Antony Cotton reveals how he was caught up in the near-impossible task of trying to save an old acquaintance from a life on the streets.
Antony Cotton was, by his own admission, "quite grumpy" when he took part in ITV show Dancing on Ice earlier this year. But it wasn’t just the barbed comments of judge Jason Gardiner that had left him tetchy. The Corrie star – better known as Sean Tully on the soap – has revealed that behind the scenes, he was caught up in a chaotic, stressful and what often felt a near-impossible task, trying to save an old acquaintance from a life on the streets.
The rollercoaster journey all started when Antony, 42, checked his Facebook Messenger account for the first time in months.
Recalls Antony: "By fluke, the top message was from a lad I’d met a couple of times, socially. It said: ‘Can you help me? I’ve got nobody else to turn to. I’m homeless.’ I thought: ‘Is this real?’ so I rang the number, and it was him.
"I wondered, ‘What could have possibly got him into this position?’ Because when I knew him, he had a missus, two kids, an Audi on the drive and was self-employed."
What followed was a wake-up call in just how easy it is to become homeless – and, conversely, how difficult it is for someone living rough to get their life back on track. Due to personal circumstances, the man had gone from sleeping in his own bed one night to sleeping outside the next. And, all too soon, things had got desperately bleak...
Says Antony: "I got in touch with a charity in Manchester called Barnabus, who were brilliant, but when you go to a homeless charity, they don’t deal with housing. You have to go to a housing trust, and you have to be under their jurisdiction.
"This lad was in Fleetwood, living in a tent in the outside stairwell of a council block. I was told not to pick him up, because you don’t know what you’ll be presented with, so I said to him ‘If you can get to Manchester, I’ll help you.’ When I saw him, I internally burst out crying. He used to be big, but he was about eight stone and had no teeth after being beaten up."
Continues Antony: "When you’re homeless, you’re ghosted. If you have no address, you can’t get benefits. But luckily, the weather was bad and ‘SWEP’ was in place –the severe weather programme, when councils aren’t allowed to refuse anybody shelter. He got shelter for a week and then got into a private house, and was able to unlock all the social benefits. And, thanks to Barnabus, he now has employment.
"But there were so many places he had to get to, to get everything sorted – one was 12 miles away. Because I have a car, we could shoot around, but no-one would want to walk 12 miles in that freezing weather. It’s no wonder people give up."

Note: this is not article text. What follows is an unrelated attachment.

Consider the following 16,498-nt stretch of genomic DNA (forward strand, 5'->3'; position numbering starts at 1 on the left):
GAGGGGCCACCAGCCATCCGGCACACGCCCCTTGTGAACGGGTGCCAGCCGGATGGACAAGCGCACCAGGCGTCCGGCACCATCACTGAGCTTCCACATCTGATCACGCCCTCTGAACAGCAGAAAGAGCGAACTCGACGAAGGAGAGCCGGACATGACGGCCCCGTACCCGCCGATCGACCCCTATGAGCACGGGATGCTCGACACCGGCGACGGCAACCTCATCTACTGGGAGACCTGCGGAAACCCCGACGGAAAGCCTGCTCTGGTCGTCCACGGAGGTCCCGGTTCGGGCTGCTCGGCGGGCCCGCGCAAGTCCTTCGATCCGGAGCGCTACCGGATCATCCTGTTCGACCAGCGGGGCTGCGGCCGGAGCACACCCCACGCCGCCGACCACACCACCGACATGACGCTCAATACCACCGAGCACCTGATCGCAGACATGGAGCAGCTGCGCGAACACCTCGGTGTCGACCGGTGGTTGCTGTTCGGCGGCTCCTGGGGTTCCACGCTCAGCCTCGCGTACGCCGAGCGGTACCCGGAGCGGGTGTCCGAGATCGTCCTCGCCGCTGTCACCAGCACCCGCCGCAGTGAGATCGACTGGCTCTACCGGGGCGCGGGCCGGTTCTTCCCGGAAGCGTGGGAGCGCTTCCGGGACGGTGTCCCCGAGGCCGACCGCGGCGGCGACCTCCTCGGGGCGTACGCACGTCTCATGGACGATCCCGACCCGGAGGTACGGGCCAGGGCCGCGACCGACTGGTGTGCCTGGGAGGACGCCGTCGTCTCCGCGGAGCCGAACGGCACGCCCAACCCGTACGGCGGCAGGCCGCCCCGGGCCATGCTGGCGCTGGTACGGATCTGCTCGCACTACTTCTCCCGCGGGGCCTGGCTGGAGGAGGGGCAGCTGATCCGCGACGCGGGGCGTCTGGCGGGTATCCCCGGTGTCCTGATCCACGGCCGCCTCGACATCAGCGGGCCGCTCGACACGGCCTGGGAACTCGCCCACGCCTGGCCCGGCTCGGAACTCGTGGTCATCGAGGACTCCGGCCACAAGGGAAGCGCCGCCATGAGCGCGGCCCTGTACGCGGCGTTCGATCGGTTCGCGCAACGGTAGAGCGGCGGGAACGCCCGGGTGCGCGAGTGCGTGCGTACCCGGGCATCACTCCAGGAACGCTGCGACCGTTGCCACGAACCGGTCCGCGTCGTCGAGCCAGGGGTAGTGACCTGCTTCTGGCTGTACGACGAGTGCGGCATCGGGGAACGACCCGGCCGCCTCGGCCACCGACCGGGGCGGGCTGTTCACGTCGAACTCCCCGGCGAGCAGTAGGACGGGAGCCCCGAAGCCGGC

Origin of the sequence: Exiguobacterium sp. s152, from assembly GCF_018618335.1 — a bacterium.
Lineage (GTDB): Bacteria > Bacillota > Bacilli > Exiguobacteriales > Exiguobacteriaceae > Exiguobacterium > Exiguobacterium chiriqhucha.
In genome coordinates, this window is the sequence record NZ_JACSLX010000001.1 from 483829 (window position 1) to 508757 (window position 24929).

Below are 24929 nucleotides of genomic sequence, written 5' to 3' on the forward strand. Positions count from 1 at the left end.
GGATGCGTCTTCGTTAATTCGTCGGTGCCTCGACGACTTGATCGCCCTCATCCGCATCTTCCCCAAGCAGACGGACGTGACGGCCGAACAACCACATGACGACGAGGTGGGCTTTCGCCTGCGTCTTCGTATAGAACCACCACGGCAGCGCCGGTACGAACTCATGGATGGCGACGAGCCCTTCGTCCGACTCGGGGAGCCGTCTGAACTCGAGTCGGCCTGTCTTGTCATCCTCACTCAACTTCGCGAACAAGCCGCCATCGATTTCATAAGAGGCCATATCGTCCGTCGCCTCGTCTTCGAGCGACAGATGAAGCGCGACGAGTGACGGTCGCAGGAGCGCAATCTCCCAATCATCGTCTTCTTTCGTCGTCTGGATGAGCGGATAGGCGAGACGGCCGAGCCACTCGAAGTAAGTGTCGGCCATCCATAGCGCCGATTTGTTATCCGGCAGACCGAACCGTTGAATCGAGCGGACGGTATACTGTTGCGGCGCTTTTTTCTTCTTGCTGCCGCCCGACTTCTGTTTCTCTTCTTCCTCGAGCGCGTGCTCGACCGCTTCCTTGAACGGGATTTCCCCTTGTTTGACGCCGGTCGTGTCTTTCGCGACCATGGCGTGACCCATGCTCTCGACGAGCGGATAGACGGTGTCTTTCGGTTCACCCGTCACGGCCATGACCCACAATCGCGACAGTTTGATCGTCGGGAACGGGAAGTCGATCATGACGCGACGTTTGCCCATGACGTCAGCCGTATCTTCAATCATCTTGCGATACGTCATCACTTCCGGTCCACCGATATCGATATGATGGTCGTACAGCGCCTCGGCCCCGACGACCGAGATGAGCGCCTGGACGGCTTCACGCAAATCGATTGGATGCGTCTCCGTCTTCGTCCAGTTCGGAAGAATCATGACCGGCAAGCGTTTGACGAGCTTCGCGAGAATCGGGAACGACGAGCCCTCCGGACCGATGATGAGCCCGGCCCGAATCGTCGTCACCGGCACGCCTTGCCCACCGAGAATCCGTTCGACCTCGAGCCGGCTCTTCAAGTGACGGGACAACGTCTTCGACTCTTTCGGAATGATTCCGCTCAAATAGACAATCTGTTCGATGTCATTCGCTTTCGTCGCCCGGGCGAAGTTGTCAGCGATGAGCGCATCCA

What Antony didn’t realise at the time was that helping his friend would prove to be invaluable research for his next Corrie storyline. Just a few months later, he was staggered to be told that his alter-ego, Sean, would also become homeless. "If someone had said that to me without me going through what I’d been through, I’ve have said ‘That just doesn’t happen.’ But, it turns out that it’s absolutely true."
Sean’s journey began when he spent the night in a tent after suffering the double blow of losing his new job and being asked to leave Fiz and Tyrone’s place. The cobbles favourite has since got his old job back behind the Rover’s bar but, low on cash and high on pride, he’s still without a roof over his head, and things go from bad to worse next week when he’s beaten up and robbed.
Reveals Antony: "Sean ends up in a homeless community with a woman called Carol. There’s a scene where they share their stories, and it’s a real eye opener for Sean when he hears she's been homeless on and off for four years. My friend did it for six months and it nearly killed him."
Sean’s ordeal will continue into the Summer. But the effects will no doubt last longer – and, for Antony, the experience of helping his friend get back on his feet has clearly left its mark. "It's a monstrous beast being homeless,” he sighs. "I've sat in crack clinics and places I never thought I’d be in a million years, just trying to access help.
"Because I've got a big gob, I was able to say ‘I’m not leaving until we're sorted.’ But it broke my heart, thinking of all the people who don't have that support.
"We’ve never done this storyline in Corrie before, and the one thing I hope people will take from it is that it can happen to anyone."
Coronation Street continues Mondays, Wednesdays and Fridays at 7:30pm on ITV
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When she is not writing about soaps, watching soaps, or interviewing people who are in soaps, she loves going to the theatre, taking a long walk or pottering about at home, obsessing over Farrow and Ball paint.